Some of you know, after eight years of faithful service, my Poolewood lathe is leaving for a new home. The new owner is picking it up on Saturday. I turned my last job on it this morning, a job that literally let the lathe go out with a bang!
I had a customer call me earlier this week to ask if I could turn some 8" x 8" Douglas fir posts. They were short pieces, finishing out to 15" long, but he wanted some extra left on them for affixing them to the beams where they would be installed. I told him it was either now or the end of September, since that is when the Robust is due to arrive. He told me he wanted them round. How hard could that be?
When he arrived with a measured drawing from the architect, I saw how hard it could be. The shape was simple enough, but they weren't exactly round. They had to have a square to round transition, requiring a pommel cut. Now, I have made pommel cuts by the thousand, and teach and demo them on a regular basis. But this was going to be the mother of all pommel cuts! The architect had specified a transition from the 8" square (7 1/2" actually, since this is dimensional lumber) to 5" round! Fortunately for me, he brought spares.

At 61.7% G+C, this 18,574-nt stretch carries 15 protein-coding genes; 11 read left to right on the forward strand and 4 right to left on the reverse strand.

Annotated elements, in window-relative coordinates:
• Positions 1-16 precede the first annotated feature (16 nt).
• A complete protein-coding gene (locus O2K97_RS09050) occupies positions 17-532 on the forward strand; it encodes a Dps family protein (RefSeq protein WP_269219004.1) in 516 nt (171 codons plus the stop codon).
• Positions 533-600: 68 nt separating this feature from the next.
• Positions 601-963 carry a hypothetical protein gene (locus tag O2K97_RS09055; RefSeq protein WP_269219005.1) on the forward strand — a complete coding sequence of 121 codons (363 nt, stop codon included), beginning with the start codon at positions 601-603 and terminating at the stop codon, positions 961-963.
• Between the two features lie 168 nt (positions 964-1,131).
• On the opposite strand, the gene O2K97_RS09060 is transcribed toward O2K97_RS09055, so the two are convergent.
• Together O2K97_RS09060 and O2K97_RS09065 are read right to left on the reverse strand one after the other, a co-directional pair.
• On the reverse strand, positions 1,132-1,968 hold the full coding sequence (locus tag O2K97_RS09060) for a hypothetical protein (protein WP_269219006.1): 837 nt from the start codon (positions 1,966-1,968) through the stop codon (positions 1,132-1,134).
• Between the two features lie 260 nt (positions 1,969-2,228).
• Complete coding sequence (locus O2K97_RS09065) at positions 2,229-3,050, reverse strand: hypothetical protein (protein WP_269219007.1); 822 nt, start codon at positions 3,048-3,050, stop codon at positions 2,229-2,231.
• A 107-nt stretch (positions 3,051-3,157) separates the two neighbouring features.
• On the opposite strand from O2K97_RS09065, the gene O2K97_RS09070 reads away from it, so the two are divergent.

The total reach for this cut was 3 1/2", accounting for the slight curvature. I got two done with my wee little 1 1/4" skew with the short handle I keep meaning to lengthen. But I blew two up as well, and of course, it was on the finishing cut for that very part, that cut where you look at the thing and say to yourself, "I'm going to take just one more cut and it will be perfect!"
This is what perfect looks like when you don't quite get it. So, off to Woodcraft I went, and returned home with the biggest skew they had, an Alan Lacer model. I don't care much for the curved edge, but that is easy enough to fix. At any rate, a little honing, and I was able to complete the last post without any more bone jarring, blood pressure raising catches. I had these things on a faceplate, and the catch in the picture above was enough to bend every single screw holding the thing on. I was very happy that no damage was done to the lathe, only the wood and my ego.
Thanks for taking a look.